In Japan, tonsillectomy monotherapy or tonsillectomy paired with steroid pulse therapy is one of the most effective therapeutic regimens for early-stage primary IgAN patients (Xie et al., 2003; Nihei et al., 2017). The efficacy of this treatment is attributed to the relationship between focal tonsillar infection and increases in pIgA-secreting plasma cells in the tonsils of IgAN patients (Meng et al., 2012). Previous studies detected pathogenic bacteria, commonly associated with chronic tonsillitis (CT) and periodontitis, in the tonsillar crypts of IgAN patients (Jensen et al., 2013; Nagasawa et al., 2014; Watanabe et al., 2017). Despite previous findings implicating periodontal pathogens in the pathogenesis of IgAN, no studies have examined the salivary microbiome of IgAN and compared it with that of chronic tonsillitis patients.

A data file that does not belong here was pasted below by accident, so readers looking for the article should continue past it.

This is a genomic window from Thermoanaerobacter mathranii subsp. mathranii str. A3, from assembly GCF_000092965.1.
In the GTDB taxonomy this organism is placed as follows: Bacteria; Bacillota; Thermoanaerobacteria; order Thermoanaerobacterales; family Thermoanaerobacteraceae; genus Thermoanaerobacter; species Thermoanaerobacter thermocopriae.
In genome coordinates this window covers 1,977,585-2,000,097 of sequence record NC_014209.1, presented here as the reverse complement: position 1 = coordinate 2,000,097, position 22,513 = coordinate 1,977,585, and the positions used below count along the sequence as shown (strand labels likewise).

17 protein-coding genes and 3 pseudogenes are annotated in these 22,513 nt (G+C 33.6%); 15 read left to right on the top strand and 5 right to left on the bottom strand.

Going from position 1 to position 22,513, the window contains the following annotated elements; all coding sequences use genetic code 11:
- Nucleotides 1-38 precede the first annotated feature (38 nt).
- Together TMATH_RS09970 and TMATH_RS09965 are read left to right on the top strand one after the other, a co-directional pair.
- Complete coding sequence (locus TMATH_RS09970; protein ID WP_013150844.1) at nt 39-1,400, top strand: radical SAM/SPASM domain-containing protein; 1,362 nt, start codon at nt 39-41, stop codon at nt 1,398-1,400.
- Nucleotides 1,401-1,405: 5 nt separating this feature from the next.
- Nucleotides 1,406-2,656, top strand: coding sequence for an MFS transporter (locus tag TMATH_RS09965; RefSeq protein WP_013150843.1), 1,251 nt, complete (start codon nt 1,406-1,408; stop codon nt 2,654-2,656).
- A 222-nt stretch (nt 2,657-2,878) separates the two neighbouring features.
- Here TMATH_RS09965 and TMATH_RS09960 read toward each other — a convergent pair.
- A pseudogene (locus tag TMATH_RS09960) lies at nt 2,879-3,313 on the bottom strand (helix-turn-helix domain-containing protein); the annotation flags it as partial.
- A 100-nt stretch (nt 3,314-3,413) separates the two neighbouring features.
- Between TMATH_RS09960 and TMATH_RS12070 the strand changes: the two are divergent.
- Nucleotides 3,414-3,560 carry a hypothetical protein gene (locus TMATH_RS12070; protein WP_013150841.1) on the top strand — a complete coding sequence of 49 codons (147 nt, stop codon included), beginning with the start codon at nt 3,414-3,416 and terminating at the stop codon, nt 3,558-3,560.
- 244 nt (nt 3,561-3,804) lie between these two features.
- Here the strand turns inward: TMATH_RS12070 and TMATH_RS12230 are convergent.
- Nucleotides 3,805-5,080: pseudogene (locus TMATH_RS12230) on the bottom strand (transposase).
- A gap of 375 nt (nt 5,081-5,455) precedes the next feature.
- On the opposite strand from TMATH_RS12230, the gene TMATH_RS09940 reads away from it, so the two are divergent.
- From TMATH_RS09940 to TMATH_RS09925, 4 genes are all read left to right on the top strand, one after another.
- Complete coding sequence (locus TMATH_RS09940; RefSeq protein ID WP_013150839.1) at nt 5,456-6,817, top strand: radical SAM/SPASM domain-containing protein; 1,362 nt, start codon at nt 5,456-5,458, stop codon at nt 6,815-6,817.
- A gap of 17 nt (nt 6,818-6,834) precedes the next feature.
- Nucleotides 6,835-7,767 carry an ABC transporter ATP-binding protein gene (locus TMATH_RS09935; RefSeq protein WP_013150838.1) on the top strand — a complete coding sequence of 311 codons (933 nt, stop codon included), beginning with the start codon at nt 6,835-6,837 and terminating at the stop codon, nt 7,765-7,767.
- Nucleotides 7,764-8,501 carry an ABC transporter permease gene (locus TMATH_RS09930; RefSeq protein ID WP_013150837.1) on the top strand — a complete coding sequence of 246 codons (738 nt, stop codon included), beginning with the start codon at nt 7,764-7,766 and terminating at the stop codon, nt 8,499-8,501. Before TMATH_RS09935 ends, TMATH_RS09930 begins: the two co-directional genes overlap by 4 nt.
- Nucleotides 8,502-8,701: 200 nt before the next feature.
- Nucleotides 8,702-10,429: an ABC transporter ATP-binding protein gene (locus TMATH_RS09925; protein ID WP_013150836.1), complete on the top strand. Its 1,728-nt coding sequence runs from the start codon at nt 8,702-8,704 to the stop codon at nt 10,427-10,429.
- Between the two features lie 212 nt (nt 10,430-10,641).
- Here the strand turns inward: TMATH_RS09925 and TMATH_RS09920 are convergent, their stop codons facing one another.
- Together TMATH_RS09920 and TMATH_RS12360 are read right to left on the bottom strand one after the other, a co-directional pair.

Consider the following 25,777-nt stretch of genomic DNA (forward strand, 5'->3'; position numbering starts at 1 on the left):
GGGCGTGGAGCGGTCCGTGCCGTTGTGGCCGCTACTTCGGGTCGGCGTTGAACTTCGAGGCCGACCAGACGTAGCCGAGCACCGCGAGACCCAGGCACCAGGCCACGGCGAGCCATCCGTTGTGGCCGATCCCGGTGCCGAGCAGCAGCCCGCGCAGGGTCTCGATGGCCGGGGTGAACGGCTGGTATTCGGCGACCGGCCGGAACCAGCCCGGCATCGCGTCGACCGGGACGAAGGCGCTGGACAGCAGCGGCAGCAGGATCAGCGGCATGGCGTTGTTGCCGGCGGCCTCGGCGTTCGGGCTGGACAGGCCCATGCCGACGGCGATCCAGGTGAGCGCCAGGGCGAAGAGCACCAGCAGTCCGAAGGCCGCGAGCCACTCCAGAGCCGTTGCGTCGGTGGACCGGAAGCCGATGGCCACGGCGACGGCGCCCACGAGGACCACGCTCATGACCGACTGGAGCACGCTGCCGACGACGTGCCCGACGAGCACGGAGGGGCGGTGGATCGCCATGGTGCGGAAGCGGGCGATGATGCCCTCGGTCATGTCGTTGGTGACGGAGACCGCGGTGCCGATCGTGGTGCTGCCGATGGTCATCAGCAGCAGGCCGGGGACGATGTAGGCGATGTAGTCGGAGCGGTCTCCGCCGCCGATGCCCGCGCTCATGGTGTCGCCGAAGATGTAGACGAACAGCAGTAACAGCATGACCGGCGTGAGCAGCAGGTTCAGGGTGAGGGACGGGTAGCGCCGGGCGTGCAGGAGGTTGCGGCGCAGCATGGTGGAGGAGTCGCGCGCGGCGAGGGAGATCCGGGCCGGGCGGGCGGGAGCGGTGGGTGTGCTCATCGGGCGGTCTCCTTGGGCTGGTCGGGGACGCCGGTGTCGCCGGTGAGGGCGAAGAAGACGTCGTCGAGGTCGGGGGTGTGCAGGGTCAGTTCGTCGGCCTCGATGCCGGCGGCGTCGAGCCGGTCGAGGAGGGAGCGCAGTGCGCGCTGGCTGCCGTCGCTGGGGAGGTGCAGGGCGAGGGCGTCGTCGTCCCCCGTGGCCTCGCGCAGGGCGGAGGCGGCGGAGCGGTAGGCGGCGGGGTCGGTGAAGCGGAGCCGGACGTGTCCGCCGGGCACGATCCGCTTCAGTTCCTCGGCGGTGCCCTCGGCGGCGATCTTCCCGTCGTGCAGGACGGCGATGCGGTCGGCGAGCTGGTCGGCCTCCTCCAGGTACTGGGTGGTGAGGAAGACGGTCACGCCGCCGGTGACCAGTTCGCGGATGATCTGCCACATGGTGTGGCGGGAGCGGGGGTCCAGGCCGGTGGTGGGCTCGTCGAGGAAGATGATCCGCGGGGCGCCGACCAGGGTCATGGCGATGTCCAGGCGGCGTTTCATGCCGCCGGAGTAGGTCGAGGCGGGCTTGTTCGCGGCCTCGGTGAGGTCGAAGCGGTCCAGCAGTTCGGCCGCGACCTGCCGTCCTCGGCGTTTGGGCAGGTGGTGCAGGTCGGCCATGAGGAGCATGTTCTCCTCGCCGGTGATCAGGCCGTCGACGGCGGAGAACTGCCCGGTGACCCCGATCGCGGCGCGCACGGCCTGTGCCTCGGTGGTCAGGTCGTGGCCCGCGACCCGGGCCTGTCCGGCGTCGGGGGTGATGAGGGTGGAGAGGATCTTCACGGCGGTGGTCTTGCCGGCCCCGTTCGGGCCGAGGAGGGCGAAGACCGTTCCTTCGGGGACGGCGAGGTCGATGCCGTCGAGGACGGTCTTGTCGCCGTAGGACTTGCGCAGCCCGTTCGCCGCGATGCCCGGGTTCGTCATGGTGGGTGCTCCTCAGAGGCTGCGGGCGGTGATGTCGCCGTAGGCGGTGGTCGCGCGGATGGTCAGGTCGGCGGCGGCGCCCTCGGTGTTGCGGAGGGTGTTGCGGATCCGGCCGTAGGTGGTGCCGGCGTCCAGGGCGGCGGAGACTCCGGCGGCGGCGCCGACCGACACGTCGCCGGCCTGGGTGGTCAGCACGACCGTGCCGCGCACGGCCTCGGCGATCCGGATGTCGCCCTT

In the present study, we performed a 16S rRNA gene sequence-based analysis of the salivary microbiome of IgAN, UC, and CT patients and healthy subjects in a Japanese cohort. In our attempt to distinguish IgAN from other mucosal diseases (UC and CT), we identified a set of potential microbial biomarkers that may differentiate IgAN from other diseases and healthy individuals. According to the Ministry of Health, Labour and Welfare 2005 survey in Japan, male sex is one of the predictive factors for IgAN (Tomino, 2016). Therefore, we herein investigated the sex-specific association of the salivary microbiome in IgAN patients.

Materials and Methods

Sample collection and DNA extraction